Of Spenser, whom he seems to have liked no

j^ better than did Landor — in other words, no better than might have been expected of him, — he speaks here, on one point at least, in terms quite opposite to those recorded in Drummond's too sparing and irregular but delightful and in- valuable notes. To the Scottish poet he said that * Spenser's stanzas pleased him not, nor his matter ' : whereas in this later essay, while still

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insisting that * Spenser, in affecting the ancients, writ no language,' he adds, ' yet I would have him read for his matter, but as Virgil read Ennius.' In his preference of Plautus to Terence, it may be observed that Ben Jonson anticipated the verdict of two such very different great men as Jonathan Swift and Victor Hugo.

In the Greek poets, as also in Plautus, we shall see the economy and disposition of poems better observed than in Terence, and the latter [that is, in later comic dramatists], who thought the sole grace and virtue of their fable the sticking in of sentences, as ours do the forcing in of jests.

The Herculean energy and industry of Jonson might have been expected to make him as intolerant of indolence as he shows himself in the following fine passage : —

We should not protect our sloth with the patronage of difficulty. It is a false quarrel [(Querela, as the mar- ginal titl^ of this note expresses it] against nature, that she helps understanding but in a fe^, when the most part of mankind are inclined by her thither, if they would take the pains ; no less than birds to fly, horses to run, &c. ; which if they lose, it is through their own sluggish- ness, and by that means become her prodigies, not her children.

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The whole of the section which opens with these noble and fervent words should be most carefully studied by those who would appreciate the peculiar character of Jonson's intelligence and genius. It may be doubted, even by those who would admit that we learn best what we learn earliest, whether ' nature in children is more patient of labour in study, than in age ; for the sense of the pain, the labour of the judgment, is absent ; they do not measure what they have done. And it is the thought and consideration that affects us, more than the weariness itself.' Plato, we are reminded, went first to Italy and afterwards to Egypt in pursuit of Pythagorean and Osirian mysteries. ' He laboured, so must we.' From the examples of musicians and preachers, whose work requires the service of many faculties at once, this lesson may be drawn : — * if we can express this variety together, why should not divers studies, at divers hours, delight, when the variety is able alone to refresh and repair us ? As, when a man is weary of writing, to read ; and then again of reading, to write. Wherein, howsoever we do many things, yet are we (in a sort) still fresh to what we begin ; we are recreated with change, as the stomach is with meats. ... It is easier to do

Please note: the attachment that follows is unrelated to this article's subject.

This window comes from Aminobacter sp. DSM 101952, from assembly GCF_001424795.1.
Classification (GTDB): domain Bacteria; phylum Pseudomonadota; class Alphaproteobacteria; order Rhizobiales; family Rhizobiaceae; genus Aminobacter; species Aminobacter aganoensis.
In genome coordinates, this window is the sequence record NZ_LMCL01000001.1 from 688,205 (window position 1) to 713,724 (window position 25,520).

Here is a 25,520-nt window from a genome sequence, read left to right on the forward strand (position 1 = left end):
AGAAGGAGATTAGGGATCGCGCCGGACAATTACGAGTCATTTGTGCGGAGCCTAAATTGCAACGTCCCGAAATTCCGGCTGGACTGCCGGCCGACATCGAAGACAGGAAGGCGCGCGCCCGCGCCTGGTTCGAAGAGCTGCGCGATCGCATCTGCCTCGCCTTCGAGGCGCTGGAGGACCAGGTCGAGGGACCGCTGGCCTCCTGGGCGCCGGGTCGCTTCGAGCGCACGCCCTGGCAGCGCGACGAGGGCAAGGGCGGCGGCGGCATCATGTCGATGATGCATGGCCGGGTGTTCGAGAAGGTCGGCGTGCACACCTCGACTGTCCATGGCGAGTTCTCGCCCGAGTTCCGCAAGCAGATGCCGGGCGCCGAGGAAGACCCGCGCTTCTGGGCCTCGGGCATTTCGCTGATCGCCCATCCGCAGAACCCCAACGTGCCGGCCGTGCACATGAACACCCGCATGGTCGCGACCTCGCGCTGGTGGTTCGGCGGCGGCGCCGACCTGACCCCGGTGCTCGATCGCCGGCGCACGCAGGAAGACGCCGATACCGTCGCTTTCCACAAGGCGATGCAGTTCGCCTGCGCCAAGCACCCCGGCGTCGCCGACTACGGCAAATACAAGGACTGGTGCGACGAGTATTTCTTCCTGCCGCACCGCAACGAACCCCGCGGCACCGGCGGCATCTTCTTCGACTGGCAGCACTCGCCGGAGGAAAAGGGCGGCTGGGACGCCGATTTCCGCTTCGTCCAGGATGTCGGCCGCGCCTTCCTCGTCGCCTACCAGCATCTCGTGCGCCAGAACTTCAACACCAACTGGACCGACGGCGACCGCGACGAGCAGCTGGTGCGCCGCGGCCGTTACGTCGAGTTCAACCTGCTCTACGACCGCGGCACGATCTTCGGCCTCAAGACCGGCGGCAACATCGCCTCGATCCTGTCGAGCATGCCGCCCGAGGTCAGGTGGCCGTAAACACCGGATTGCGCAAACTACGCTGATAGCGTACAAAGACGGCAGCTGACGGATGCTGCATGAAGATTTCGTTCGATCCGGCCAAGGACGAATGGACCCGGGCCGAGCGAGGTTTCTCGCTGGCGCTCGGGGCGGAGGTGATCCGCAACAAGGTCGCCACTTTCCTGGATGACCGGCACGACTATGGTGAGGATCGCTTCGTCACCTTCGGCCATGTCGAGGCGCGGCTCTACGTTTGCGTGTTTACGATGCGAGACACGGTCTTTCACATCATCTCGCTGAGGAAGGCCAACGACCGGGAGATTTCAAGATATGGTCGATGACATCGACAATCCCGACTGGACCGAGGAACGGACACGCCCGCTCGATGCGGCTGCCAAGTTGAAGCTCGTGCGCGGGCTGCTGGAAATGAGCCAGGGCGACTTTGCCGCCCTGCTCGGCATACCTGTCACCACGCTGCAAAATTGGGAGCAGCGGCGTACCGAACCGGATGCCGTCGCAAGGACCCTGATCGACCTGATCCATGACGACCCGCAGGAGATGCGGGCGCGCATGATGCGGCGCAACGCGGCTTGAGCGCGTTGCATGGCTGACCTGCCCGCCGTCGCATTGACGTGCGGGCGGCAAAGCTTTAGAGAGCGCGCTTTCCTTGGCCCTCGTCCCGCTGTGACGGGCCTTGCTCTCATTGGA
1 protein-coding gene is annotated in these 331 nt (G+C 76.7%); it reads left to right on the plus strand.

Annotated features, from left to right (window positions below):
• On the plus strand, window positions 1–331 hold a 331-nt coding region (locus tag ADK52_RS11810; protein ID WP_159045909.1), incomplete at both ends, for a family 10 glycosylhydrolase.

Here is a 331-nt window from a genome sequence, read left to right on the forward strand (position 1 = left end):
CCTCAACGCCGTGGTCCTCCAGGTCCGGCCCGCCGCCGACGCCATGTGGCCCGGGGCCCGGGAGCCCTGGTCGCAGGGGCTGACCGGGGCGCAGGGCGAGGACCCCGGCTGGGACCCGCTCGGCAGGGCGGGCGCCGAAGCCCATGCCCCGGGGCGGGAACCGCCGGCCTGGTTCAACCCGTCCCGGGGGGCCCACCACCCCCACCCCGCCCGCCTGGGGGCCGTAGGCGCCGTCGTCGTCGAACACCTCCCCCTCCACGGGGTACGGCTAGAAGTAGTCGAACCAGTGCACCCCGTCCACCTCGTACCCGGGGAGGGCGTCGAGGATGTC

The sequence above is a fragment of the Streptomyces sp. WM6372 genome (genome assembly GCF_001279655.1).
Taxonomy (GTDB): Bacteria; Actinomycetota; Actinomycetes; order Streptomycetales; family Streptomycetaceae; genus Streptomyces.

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many things, and continue, than to do one thing- long.'

' A fool may talk,' as Jonson observes a little further on, ' but a wise man speaks ' : and to such a man it will scarcely be questioned that we have been listening. But though 'it were a sluggish and base thing to despair ' when the attainment of knowledge is possible, yet, ' if a man should prose- cute as much as could be said of everything, his work would find no end.'